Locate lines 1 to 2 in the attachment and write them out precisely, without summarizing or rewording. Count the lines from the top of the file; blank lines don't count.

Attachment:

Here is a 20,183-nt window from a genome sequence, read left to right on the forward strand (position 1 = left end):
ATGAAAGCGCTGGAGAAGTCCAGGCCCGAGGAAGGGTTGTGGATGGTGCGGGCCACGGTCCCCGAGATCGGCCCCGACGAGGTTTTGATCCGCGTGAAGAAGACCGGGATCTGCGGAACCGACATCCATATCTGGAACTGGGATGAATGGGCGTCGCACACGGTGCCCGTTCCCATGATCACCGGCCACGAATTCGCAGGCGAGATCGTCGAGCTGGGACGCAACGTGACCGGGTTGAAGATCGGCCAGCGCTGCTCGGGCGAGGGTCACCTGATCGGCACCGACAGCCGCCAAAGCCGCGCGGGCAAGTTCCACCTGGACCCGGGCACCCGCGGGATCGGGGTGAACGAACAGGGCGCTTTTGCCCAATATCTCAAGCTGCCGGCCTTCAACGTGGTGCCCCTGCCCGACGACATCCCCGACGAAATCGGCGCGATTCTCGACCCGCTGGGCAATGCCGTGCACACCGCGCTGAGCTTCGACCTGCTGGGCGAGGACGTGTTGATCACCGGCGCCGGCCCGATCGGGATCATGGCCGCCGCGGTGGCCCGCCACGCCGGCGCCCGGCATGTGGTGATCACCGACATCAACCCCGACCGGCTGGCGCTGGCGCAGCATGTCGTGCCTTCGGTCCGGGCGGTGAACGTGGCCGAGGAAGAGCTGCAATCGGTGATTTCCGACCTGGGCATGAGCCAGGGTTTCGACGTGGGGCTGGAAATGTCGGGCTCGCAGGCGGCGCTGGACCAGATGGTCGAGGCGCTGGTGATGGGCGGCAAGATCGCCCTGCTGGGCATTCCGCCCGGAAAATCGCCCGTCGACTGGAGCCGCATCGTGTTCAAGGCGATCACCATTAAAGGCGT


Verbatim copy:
Here is a 20,183-nt window from a genome sequence, read left to right on the forward strand (position 1 = left end):
ATGAAAGCGCTGGAGAAGTCCAGGCCCGAGGAAGGGTTGTGGATGGTGCGGGCCACGGTCCCCGAGATCGGCCCCGACGAGGTTTTGATCCGCGTGAAGAAGACCGGGATCTGCGGAACCGACATCCATATCTGGAACTGGGATGAATGGGCGTCGCACACGGTGCCCGTTCCCATGATCACCGGCCACGAATTCGCAGGCGAGATCGTCGAGCTGGGACGCAACGTGACCGGGTTGAAGATCGGCCAGCGCTGCTCGGGCGAGGGTCACCTGATCGGCACCGACAGCCGCCAAAGCCGCGCGGGCAAGTTCCACCTGGACCCGGGCACCCGCGGGATCGGGGTGAACGAACAGGGCGCTTTTGCCCAATATCTCAAGCTGCCGGCCTTCAACGTGGTGCCCCTGCCCGACGACATCCCCGACGAAATCGGCGCGATTCTCGACCCGCTGGGCAATGCCGTGCACACCGCGCTGAGCTTCGACCTGCTGGGCGAGGACGTGTTGATCACCGGCGCCGGCCCGATCGGGATCATGGCCGCCGCGGTGGCCCGCCACGCCGGCGCCCGGCATGTGGTGATCACCGACATCAACCCCGACCGGCTGGCGCTGGCGCAGCATGTCGTGCCTTCGGTCCGGGCGGTGAACGTGGCCGAGGAAGAGCTGCAATCGGTGATTTCCGACCTGGGCATGAGCCAGGGTTTCGACGTGGGGCTGGAAATGTCGGGCTCGCAGGCGGCGCTGGACCAGATGGTCGAGGCGCTGGTGATGGGCGGCAAGATCGCCCTGCTGGGCATTCCGCCCGGAAAATCGCCCGTCGACTGGAGCCGCATCGTGTTCAAGGCGATCACCATTAAAGGCGT